They could call it the “Carlin Pipeline” because of the rich and impressive auto racing talent that have come through Trevor and Stephanie Carlin’s racing empire.
Many teams in Formula One either have worked with a former Carlin driver or hired a former Carlin mechanic or engineer. The team is one of the top operations in the European junior formulas of racing.
Such names as Formula One’s Robert Kubica, Sebastian Vettel, Brendon Hartley, Daniel Ricciardo, Daniil Kvyat, Jean-Eric Vergne, Kevin Magnussen, Carlos Sainz Jr. and Lando Norris have driven in one of the many racing series in which Carlin competes. Antonio Felix da Costa of Portugal is one of the top DTM drivers who has come from the Carlin pipeline. Felipe Nasr is a top IMSA driver from Carlin.
The number of former Carlin drivers that have achieved stardom in INDYCAR is equally impressive. They include 101st Indianapolis 500 presented by Gainbridge winner Takuma Sato, who drove for Carlin in 2000 and 2001. Team Penske’s Will Power, the 102nd Indianapolis 500 winner, drove for Carlin in 2005. Young INDYCAR star Colton Herta began racing for Carlin in the 2015 F4 British Championship. Also, Chip Ganassi Racing driver Marcus Ericsson, AJ Foyt Racing driver Charlie Kimball, Meyer Shank Racing’s Jack Harvey and Robert Wickens have raced Carlin entries in various series.
In 2015, Carlin came to Indy Lights with Ed Jones, Max Chilton and Nelson Piquet Jr. as his drivers. In 2016, Jones won the Indy Lights championship.
That led Carlin to its next step in North America, the NTT INDYCAR SERIES, in 2018 with Chilton and Kimball as the two drivers.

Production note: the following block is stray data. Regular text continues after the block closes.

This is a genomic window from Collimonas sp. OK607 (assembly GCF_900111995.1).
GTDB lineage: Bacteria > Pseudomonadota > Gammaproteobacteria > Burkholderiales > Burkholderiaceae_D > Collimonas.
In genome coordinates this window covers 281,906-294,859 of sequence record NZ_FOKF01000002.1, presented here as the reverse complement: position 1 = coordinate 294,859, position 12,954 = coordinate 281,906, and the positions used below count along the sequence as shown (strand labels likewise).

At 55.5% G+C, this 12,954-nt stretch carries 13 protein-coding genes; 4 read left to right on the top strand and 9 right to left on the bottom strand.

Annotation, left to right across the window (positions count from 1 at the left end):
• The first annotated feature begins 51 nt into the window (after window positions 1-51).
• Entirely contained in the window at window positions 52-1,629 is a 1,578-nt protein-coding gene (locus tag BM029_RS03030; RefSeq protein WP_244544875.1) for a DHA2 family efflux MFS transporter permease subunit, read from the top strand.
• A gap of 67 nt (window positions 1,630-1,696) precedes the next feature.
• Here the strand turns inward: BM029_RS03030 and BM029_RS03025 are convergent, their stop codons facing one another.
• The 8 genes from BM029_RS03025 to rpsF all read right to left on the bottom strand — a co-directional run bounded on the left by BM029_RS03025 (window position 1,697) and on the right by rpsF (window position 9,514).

In 2020, Carlin’s drivers will share the No. 59 Gallagher Carlin Chevrolet with Chilton racing on the street and road courses and the Indianapolis 500 and Conor Daly on the remaining ovals. Plans for the No. 31 Carlin Chevrolet are still being finalized.
“That is the most satisfying thing that we do, really,” Carlin said of the drivers that have graduated from his team. “Some of these lads start out with us in Formula 4 or Formula 3 and they work their way through Carlin, initially. Once they are ready, they move on to the big time, whether it’s INDYCAR, Formula One or sports cars. When racing resumes, we are watching ex-Carlin drivers out there, and we are always rooting for them.
“The same thing applies to mechanics and engineers. We have trained an awful lot of mechanics and engineers that have reached the top of the sport. We love the sport and are proud to have played such a big part of it and help people get to the top.”
Carlin, 57, and his wife, Stephanie, run this racing organization that fields cars in so many series, it’s hard to keep track.
This year alone, the team will compete in INDYCAR, FIA Formula 2, FIA Formula 3, British Formula 3, EuroFormula Open Championship, F4 British Championship, European Le Mans Series and Asian Le Mans Series.
In the past, Carlin has competed in Indy Lights, A1 Grand Prix, Porsche Supercup, Eurocup Formula Renault 2.0, Formula Renault 2.0 UK, Formula 3 Euro Series, British Formula 3 International Series, GP3, Formula Renault 3.5, Formula E, GP2 and European F3.
How did it all begin for this ambitious Englishman?